Last week was a vacation to Williamsburg, Va., and the environs.  On the way home we stopped at the Shenandoah Caverns, which is a really big cavern complex (there’s also a sort of museum of parade floats and inauguration decorations, no pics of those in this post).

For some reason I really amused myself calling Shenandoah “Shabbadoah,” and getting my daughter to do it too.  I was curious about at what point my wife would put an end to the tomfoolery and it turns out she drew the line at my singing “O Shabbado, I long to hear to you…” in the car.  Can’t blame her.

Anyway here’s a metric assload of pictures.  Unfortunately there was no map of the caverns available, and the tour was too fast-paced to map while snapping pictures, but one of the things that really impressed me was all the different levels and passages in these caverns.  I’ve been in other caverns (a huge geode under Put-in-Bay, a cavern toured by boat somewhere in Pennsylvania, and a few small caves), but nothing quite like this.  The floor was covered in fine gravel (otherwise there’d be a few inches to a few feet of water on the whole floor), and although a few spots were chained off, it was a pretty good length tour.

So here’s the old entrance (no longer in use), sorry it’s a blurry one:

Right in the middle of the gift shop/ticket outlet/post office.

Here are some views of the passages:

That formation along the ceiling is called ‘bacon’.  No, really.  National Geographic came and photographed the bacon formations, saying they were among the country’s most realistic, whatever that means.

You can see the gravel floor, about 3′ of clearance, and then another ‘floor’.

Some nice pillars. There is something hiding in that dark recess.

OK, enough of that.  How’s about some stalagmites and stalactites.  Remember, stalacTITES need to hold on tight; stalaGmites grow on the Ground.  Or something like that.


These looked pretty freaky and sparkly.

The ‘bacon’ formations, I think, must be a subclass of ‘curtains’.  There were tons of these sorta-stalactites along the perimeter and making awesome walls.

This is looking straight up at a white curtain. If I’d been more attentive to the tour guide, I could tell you why it’s white. I’m guessing salt.

If you’re wondering how high the cavern’s ceiling is, it varied from about 20 feet at the tallest to maybe 4 feet in a few passages (lower areas existed but are obviously off-limits).  For example:

This is looking straight up at one point where there isn’t a lot of activity.

Here’s a fairly large chamber. Maybe that’s more like 25 feet?

A 4′ gnome navigates a small passage.

We also saw one stairwell that was chained off…maybe that’s where they hide the treasure?

Anyway, there was lots of D&D inspiration here, of course!

Some smaller gnomes (knockers?) tried to distract us with invitations to their city.

But we ignored them.  Instead we found a strange four-armed, fire-juggling critter:

And even the dread Tsathoggua — but he didn’t notice us, as his back was turned.

I also seemed to attract some pesky Facula.

The caverns has its share of dungeon funk, too!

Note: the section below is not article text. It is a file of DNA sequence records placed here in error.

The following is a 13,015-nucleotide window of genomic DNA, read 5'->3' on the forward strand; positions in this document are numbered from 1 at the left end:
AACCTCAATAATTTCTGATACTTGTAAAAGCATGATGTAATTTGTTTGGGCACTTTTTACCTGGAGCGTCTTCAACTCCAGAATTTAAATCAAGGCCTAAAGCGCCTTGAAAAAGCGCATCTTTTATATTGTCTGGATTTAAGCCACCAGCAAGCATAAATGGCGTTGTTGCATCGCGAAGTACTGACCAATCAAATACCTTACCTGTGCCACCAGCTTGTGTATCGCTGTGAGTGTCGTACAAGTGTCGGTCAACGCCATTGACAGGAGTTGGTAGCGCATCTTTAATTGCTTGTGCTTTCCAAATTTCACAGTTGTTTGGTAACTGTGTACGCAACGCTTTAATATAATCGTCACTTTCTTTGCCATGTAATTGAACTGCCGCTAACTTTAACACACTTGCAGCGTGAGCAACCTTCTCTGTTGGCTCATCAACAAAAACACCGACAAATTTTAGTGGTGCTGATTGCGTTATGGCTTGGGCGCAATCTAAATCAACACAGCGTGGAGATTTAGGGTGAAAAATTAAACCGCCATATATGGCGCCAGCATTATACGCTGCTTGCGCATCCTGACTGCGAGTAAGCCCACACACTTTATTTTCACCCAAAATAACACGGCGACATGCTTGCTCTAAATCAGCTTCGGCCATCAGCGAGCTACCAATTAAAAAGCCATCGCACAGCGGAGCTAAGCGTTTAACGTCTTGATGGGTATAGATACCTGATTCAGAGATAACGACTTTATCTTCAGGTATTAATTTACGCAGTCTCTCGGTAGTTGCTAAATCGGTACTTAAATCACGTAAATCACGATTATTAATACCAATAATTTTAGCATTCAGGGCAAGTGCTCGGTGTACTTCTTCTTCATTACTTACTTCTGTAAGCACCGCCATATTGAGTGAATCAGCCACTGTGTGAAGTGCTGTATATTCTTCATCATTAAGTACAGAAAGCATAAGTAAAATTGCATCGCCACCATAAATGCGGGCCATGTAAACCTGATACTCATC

Cave ‘popcorn’. Not very freaking appetizing.

There is also a little bit of moss growing, although they are pretty careful to turn off the lights as soon as tourists walk out of an area (this is a 4e dungeon with lights all over the place, of course).

I mentioned a monster lurking earlier.  See if you can spot him!

Some unsuspecting tourists, looking around…

But ho!

What’s this?!?

‘Tis the ‘bishop’! Looks more like an anti-cleric to me!

Anyway no dungeon is complete without some loot.  We looked all around.  The frosty white formations look sparkly but are not precious.

Snowmen? No, just ‘mites.

A really impressive ‘waterfall’ of sparkliness… a good 12′ high.

There was also a tiny castle, but nothing inside.

Sadly thwarted, we decided to just take a few touristy shots…

It’s a cool 56 degrees down here, so Riley’s wearing her terrycloth cover up over her clothes.

One last look…

But wait! What’s this?

A sizable horde in the ‘wishing well’! (I worry that the money is going to ruin the formations down there…you’re not supposed to touch anything in ‘living’ rock or it will stop growing…)

Huzzah! Another successful dungeon crawl!

We hurry past the cracking columns

OK, that cracked about 10,000 years ago.

And the snapping jaws of a hellmouth!!!

With a final glance back, we take in the cavern

It’s not blurry…we’re just drunk on adrenaline!

Maybe we’ll be back some day.  In just 30 years or so, we’ll find this pair of ‘mite and ‘tite will have grown into a solid column.

At the lower right! The actual distance is maybe 1/4 an inch.

Published in: on June 27, 2012 at 8:00 am  Comments (4)  
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4 CommentsLeave a comment

  1. This must be Luray Caverns, right? I recall going there when I lived in the DC area. Very cool.

  2. Near Luray but different. This one was a little more convenient for our drive back to OH.

  3. I’m glad someone mentioned Luray. All the time I was reading this post I was thinking, “Are these the caves I visited on my sole trip to the US fourteen years ago?” No, that was Luray. Anyway, this was a great read. I enjoyed the “bishop” blow-up especially. Thanks for going to so much effort.

  4. […] stop near Lake Erie that I never even knew existed, despite my interest in caverns. It may not be huge or especially colorful, but I really dig the map of the caverns on their web site which makes it look like an eight-level […]

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